6 Limekiln Pike

 

Place: 6 Limekiln Pike

Face: My friends, Jedidah and Shuo

Phase: Sophomore Year

Some of the best and some of the worst events in my college career happened in this house. It was my first time living with friends. Six people hailing from different parts of the world. The house was like a congregation of cultures and attitudes. I hated and loved each and every single person at the same time.

One by one we left the coop. There’s not much to say that isn’t going to come out mawkish. The house was a culmination. And in a month, we are going to continue on with our separate lives like we did before we met.

I am a deeply sentimental person. I miss every single place I have lived in, especially the ones I hated and loved at the same time.

Alice the Insomniac

Once upon a time, there was a girl who couldn’t sleep

So what she did was, she decided to meet with the local creep

“How goes it?” she asks.

The creep had on a mask.

He said, What are you doing up so late?

I’m pretty sure you have class at 8.

“I never ask why you know things,

shut up before you become another I hate.”

The truth was she used to have a strict 9 pm sleeping schedule.

Until the time she learned to hate people

Soon she found that each person contributes a minute

And right now she was 359 on her spite list.

She was deathly afraid of the witching hour

So everyday she expended all her power

Holding her tongue, fighting back thoughts of malice

The poor, dear girl named Alice

But on this particular night, she found a solution

She smirked as she smoothed her hands with lotion

To ease the friction the skin usually gets

After wringing a person’s neck

“You can’t hate someone you’ve killed.”

she reminds herself under her breath

And as she wrote down, “Kills #1 Creepy Will”

A minute was added – that is, a minute further from her death.

By C.A.

January 29 2016, 1-5 am

Interlude

 

Destruction. Stillness. Growth and hope.

These photos were taken in my cousin and her husband’s house in Luton, a town northwest of London. I visited for two weeks during Christmas break in 2015.

The light pitter-patter of the rain made me drowsy on the bus en route to the airport the night I was flying to England. As it happens, I was listening to Clams Casino’s “I’m God” on repeat, and I was shocked into consciousness during one of the bass drops. The two ladies across from me noticed and chuckled. I didn’t know what to do so I did a kind of laugh-grin and mumbled an embarrassed “Sorry.”

St. Andrews, UK


I attended the University of St. Andrews in the fall of 2016. I had a very strange time when I was there. Throughout the semester, about five people involved with the University died. It was alarming since the population of St. Andrews’ Uni was less than double the population of my home university, Arcadia University. I recognized two students who died: one of whom was in my Modern World Cinemas course, and the other was a girl I’ve seen around town who struck me as someone interesting. The University never disclosed any causes of death, only that there weren’t any “mysterious circumstances” involved.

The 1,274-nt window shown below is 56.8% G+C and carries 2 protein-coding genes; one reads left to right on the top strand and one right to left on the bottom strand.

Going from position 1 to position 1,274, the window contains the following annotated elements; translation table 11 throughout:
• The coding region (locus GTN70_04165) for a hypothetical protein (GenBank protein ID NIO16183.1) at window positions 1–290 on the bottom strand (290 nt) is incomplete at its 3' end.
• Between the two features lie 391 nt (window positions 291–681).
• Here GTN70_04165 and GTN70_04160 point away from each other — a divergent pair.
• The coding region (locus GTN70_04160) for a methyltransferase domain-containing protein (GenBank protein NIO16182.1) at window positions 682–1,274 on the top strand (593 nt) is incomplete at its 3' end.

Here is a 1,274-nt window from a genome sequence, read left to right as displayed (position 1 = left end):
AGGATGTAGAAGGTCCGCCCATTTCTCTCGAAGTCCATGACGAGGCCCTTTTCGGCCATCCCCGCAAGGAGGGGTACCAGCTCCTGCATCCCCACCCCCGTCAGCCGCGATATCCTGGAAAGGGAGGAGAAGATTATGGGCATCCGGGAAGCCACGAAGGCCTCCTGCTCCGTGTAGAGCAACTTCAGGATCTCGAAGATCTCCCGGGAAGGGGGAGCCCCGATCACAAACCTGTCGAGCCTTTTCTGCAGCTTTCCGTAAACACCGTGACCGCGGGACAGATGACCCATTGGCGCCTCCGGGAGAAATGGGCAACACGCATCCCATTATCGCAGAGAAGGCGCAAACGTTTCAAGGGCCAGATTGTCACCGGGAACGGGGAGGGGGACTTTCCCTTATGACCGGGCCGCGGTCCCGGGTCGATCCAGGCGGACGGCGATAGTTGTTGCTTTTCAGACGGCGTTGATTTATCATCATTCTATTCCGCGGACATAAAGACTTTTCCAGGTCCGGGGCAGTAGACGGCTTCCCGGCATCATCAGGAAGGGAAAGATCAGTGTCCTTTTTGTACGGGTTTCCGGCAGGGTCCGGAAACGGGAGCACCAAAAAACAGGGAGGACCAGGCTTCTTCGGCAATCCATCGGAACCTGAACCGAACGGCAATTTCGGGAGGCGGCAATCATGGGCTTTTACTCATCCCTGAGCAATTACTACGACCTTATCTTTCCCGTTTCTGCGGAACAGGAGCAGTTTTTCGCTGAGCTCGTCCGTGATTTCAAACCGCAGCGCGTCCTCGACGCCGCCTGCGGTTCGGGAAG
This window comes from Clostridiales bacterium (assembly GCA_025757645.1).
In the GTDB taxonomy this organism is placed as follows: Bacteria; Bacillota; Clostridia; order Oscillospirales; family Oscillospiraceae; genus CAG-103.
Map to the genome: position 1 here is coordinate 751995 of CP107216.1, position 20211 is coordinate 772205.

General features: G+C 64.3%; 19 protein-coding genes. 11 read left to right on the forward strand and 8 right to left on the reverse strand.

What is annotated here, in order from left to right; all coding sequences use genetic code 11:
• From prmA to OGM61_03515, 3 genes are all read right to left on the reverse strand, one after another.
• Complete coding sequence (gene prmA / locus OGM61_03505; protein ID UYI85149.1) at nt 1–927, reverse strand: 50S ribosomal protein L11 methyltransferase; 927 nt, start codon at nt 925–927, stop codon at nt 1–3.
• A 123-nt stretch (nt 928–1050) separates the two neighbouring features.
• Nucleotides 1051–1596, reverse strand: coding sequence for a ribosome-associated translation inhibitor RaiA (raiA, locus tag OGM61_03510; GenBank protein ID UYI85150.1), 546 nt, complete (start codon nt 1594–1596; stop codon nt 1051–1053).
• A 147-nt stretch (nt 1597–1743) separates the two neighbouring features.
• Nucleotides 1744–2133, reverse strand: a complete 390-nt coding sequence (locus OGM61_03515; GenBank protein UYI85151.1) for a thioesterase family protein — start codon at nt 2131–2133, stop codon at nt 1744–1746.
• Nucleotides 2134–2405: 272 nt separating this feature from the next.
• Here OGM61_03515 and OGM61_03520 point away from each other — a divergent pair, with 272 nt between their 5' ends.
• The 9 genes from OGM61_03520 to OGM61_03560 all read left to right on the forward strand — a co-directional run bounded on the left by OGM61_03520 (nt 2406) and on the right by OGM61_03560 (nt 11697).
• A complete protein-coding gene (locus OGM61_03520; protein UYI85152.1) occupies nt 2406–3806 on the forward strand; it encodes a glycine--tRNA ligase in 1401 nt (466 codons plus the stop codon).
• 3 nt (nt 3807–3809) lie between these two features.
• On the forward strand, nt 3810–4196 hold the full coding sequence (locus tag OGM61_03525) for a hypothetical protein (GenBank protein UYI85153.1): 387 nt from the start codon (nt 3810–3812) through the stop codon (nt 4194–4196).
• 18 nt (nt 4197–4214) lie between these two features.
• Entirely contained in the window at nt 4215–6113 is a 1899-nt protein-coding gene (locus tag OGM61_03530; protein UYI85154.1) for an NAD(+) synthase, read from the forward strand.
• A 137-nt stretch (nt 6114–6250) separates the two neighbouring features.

But other than that, it was peaceful, it was quiet, and I was content. My en-suite accommodation was luxurious for a college student. On sunnier days (and there were not many as St. Andrews is usually gray and foggy!) I would sit by the shore and fight off birds as I devour my Greggs sandwich. There were hardly any opportunities to interact with my hall mates, or anyone else really, save for seminars or when I needed to use the shared kitchen. At the time I was experiencing quite a bit of social anxiety. So, naturally, I wasn’t eating properly. I rarely kept food in my cupboard and there was one instance where I procrastinated eating for so long that I almost fainted when I finally walked into town to feed myself. Suffice it to say, I wasn’t taking good care of myself. There was also a sneaking suspicion in the back of my head that I didn’t belong in such a prestigious school.

Something in me snapped when I realized that if I continued to be as reclusive as I was, no one would find out for a while if I were to die in my room. The thought terrified me, so I decided to make little changes in my behavior. At least one day a week I would hang out in the shared kitchen and invite my hall mates to join me in wine and conversation. I remember arranging a screening of The Rocky Horror Picture Show one night. I also attended a Pokémon Society meeting one time. Both went well, and I was looking forward for more opportunities to socialize with my new buddies. Unfortunately, by the time this shift inside me occurred, my departure was nearing.